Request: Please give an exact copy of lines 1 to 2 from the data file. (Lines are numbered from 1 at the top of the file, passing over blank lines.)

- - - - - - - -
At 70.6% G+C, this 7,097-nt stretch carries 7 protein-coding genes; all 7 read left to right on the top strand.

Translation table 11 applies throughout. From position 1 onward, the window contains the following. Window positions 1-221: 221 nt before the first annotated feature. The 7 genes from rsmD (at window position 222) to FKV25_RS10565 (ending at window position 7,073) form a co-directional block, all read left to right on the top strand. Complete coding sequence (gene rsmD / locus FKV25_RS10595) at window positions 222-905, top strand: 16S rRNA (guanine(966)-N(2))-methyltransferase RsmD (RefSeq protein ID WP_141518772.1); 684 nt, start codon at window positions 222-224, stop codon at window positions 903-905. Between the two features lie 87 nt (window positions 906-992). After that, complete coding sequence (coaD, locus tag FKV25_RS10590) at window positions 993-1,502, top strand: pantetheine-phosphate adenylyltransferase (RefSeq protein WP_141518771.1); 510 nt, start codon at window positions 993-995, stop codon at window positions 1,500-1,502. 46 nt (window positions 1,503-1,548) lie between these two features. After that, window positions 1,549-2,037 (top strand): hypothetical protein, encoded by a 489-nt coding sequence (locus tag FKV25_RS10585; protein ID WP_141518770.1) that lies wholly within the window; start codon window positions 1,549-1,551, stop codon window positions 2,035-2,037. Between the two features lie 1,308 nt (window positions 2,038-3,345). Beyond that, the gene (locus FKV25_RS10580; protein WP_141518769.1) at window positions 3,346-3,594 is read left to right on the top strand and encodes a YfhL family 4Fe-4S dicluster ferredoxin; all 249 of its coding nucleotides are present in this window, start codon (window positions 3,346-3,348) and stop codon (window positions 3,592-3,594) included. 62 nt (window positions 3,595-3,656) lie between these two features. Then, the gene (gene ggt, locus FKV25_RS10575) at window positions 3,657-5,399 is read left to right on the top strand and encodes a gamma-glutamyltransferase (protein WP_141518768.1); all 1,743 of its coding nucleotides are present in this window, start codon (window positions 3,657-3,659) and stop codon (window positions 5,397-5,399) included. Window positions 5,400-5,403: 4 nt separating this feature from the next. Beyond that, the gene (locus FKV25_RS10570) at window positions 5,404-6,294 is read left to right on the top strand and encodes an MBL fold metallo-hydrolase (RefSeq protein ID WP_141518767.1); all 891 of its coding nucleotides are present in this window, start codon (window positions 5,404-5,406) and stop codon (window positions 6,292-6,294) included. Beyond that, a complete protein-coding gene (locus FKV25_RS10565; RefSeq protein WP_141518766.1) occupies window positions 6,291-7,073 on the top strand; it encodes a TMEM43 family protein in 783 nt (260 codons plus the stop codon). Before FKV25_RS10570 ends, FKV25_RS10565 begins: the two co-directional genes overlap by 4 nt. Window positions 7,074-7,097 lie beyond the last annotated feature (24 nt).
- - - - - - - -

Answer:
At 70.6% G+C, this 7,097-nt stretch carries 7 protein-coding genes; all 7 read left to right on the top strand.

Translation table 11 applies throughout. From position 1 onward, the window contains the following. Window positions 1-221: 221 nt before the first annotated feature. The 7 genes from rsmD (at window position 222) to FKV25_RS10565 (ending at window position 7,073) form a co-directional block, all read left to right on the top strand. Complete coding sequence (gene rsmD / locus FKV25_RS10595) at window positions 222-905, top strand: 16S rRNA (guanine(966)-N(2))-methyltransferase RsmD (RefSeq protein ID WP_141518772.1); 684 nt, start codon at window positions 222-224, stop codon at window positions 903-905. Between the two features lie 87 nt (window positions 906-992). After that, complete coding sequence (coaD, locus tag FKV25_RS10590) at window positions 993-1,502, top strand: pantetheine-phosphate adenylyltransferase (RefSeq protein WP_141518771.1); 510 nt, start codon at window positions 993-995, stop codon at window positions 1,500-1,502. 46 nt (window positions 1,503-1,548) lie between these two features. After that, window positions 1,549-2,037 (top strand): hypothetical protein, encoded by a 489-nt coding sequence (locus tag FKV25_RS10585; protein ID WP_141518770.1) that lies wholly within the window; start codon window positions 1,549-1,551, stop codon window positions 2,035-2,037. Between the two features lie 1,308 nt (window positions 2,038-3,345). Beyond that, the gene (locus FKV25_RS10580; protein WP_141518769.1) at window positions 3,346-3,594 is read left to right on the top strand and encodes a YfhL family 4Fe-4S dicluster ferredoxin; all 249 of its coding nucleotides are present in this window, start codon (window positions 3,346-3,348) and stop codon (window positions 3,592-3,594) included. 62 nt (window positions 3,595-3,656) lie between these two features. Then, the gene (gene ggt, locus FKV25_RS10575) at window positions 3,657-5,399 is read left to right on the top strand and encodes a gamma-glutamyltransferase (protein WP_141518768.1); all 1,743 of its coding nucleotides are present in this window, start codon (window positions 3,657-3,659) and stop codon (window positions 5,397-5,399) included. Window positions 5,400-5,403: 4 nt separating this feature from the next. Beyond that, the gene (locus FKV25_RS10570) at window positions 5,404-6,294 is read left to right on the top strand and encodes an MBL fold metallo-hydrolase (RefSeq protein ID WP_141518767.1); all 891 of its coding nucleotides are present in this window, start codon (window positions 5,404-5,406) and stop codon (window positions 6,292-6,294) included. Beyond that, a complete protein-coding gene (locus FKV25_RS10565; RefSeq protein WP_141518766.1) occupies window positions 6,291-7,073 on the top strand; it encodes a TMEM43 family protein in 783 nt (260 codons plus the stop codon). Before FKV25_RS10570 ends, FKV25_RS10565 begins: the two co-directional genes overlap by 4 nt. Window positions 7,074-7,097 lie beyond the last annotated feature (24 nt).